By SAM GARCIA
A newly released study on home-equity lending found that although new open-end activity is expected to dip this year, a surge is expected in closed-end originations — though both types are expected to strengthen in 2024. Equity positions on the loans continue to improve. Home-equity asset performance has gotten better, and home-secured credit lines have been the best performers.
Open- and closed-end home-equity originations during 2022 were up by 50 percent compared to 2020, according to the Mortgage Bankers Association’s 2023 Home Equity Lending Study. The study was based on a survey of 20 institutions including large banks, community banks and credit unions that collectively originated $37.8 billion last year.
MBA didn’t do a home-equity report in 2021 because of “record-low interest rates, ample first mortgage cash-out refinancing opportunities, and the temporary exit of some larger market participants from the home-equity lending space.”
Average home-equity volume at the participating companies was 16,043 units for $2.099 billion. The total included $1.266 billion in subordinate-lien HELOCs, $0.510 billion in first-lien HELOCs, $0.224 billion in junior-lien HELs, and $0.099 billion in first-mortgage HELs.
New HELOCs represented 57 percent of last year’s home-equity production, while 28 percent were HELOC renewals and refinances. New HELs accounted for 14 percent, and just 2 percent were represented by HEL refinances.
Renovations were the stated usage of proceeds on 65 percent of commitment volume, widening from 60 percent two years earlier and 49 percent four years prior. A quarter used proceeds for debt consolidation or restructure, 6 percent utilized it for emergency and cash management, and 4 percent used it for big-ticket financing like down payments and education.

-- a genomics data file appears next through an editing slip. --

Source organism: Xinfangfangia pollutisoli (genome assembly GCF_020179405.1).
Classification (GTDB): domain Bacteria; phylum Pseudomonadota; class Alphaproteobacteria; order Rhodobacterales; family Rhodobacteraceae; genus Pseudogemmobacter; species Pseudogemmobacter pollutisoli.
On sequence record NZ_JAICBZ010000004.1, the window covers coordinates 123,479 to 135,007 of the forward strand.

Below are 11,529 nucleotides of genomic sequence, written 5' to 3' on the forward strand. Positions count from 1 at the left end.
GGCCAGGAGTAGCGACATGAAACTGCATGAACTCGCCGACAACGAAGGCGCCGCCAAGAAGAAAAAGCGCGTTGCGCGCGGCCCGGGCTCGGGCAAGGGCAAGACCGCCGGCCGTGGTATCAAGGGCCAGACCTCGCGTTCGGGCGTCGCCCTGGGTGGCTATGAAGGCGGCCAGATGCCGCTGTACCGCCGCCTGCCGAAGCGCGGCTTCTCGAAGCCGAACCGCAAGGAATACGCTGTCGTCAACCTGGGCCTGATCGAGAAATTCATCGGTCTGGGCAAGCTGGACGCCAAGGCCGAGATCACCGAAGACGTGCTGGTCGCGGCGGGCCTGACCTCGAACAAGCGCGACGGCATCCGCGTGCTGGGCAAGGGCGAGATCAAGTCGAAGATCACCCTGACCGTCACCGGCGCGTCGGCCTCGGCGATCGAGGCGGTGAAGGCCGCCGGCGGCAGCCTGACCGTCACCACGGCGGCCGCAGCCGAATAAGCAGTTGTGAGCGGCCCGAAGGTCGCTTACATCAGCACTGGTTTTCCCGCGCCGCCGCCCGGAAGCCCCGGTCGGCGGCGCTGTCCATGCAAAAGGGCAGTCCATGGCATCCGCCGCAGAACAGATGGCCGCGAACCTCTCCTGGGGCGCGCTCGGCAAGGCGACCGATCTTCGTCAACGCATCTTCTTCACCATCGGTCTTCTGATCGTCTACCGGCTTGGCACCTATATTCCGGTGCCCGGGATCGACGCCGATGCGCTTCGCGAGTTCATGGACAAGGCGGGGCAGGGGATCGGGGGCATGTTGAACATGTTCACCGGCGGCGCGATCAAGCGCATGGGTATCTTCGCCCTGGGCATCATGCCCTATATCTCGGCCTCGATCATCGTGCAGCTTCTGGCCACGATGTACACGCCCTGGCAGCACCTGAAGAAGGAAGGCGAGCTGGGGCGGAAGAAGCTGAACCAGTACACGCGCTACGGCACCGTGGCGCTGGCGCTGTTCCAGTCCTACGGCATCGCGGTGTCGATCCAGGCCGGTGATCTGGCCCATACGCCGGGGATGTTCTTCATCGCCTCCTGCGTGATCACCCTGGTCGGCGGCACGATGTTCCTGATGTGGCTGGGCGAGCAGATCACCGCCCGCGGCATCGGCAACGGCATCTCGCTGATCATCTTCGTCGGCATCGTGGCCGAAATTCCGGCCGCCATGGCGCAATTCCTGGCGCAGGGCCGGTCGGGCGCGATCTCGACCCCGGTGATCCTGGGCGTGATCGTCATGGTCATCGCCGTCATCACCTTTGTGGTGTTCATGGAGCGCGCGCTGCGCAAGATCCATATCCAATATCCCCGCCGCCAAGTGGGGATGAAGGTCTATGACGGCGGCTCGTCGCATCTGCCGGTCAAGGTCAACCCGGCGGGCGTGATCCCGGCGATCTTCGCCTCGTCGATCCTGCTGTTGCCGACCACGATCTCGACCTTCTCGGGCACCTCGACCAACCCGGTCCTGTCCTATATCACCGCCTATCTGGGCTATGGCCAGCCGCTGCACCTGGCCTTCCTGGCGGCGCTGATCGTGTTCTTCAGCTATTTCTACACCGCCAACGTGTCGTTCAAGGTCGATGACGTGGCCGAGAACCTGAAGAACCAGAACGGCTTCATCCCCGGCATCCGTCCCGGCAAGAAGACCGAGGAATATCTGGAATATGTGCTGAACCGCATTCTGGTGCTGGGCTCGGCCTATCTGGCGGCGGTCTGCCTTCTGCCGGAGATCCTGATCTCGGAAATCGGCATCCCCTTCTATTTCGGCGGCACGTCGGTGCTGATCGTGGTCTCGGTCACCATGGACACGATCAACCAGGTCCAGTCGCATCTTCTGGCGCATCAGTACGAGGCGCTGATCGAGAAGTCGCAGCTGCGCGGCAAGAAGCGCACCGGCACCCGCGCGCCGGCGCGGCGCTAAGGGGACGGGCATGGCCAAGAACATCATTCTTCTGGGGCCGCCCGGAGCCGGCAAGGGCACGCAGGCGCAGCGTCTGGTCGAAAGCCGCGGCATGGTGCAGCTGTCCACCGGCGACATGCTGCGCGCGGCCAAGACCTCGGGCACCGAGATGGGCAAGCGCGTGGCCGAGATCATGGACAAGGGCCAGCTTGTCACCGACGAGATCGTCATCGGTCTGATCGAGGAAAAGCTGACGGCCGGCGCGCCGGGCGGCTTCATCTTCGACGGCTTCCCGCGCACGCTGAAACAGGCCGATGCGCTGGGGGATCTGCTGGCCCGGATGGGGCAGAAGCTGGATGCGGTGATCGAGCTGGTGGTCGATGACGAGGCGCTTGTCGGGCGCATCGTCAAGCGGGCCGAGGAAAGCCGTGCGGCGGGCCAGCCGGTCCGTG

HELOC originations are managed by the consumer lending division at half of the respondent companies. Management fell within the mortgage division based on a third of responses, and just 6 percent handled HELOCs from a home-equity division. On HEL originations, consumer lending managed 44 percent of originations, a third was handled by mortgage divisions and 6 percent fell under the home-equity division.
FICO scores on HELOC loan commitments averaged 769 in 2022, falling 11 points from 2020. HEL scores also fell, to 752 last year from 768 two years earlier.
HELOC lenders cut three days off the number of days from application to closing to 41.1 from 44.2 in 2020. HEL turnaround was trimmed by nearly three days to 46.7 days.
Last year’s average combined loan-to-value ratio on HELOCs was 51 percent, lower than 54 percent two years earlier. HEL CLTV ratios averaged 58 percent, lower than 65 percent in the previous study.
Valuations on properties securing last year’s commitments were determined by automated valuation models on 41 percent of the units, including 27 percent that had an exterior or drive-by inspection only and 14 percent with stand-alone AVMs. Nearly a third utilized desktop valuations. and more than a quarter had full appraisals, including 22 percent that and a full interior and exterior inspection and 4 percent that had only a drive-by or exterior inspection only. Just 1 percent utilized broker price opinions.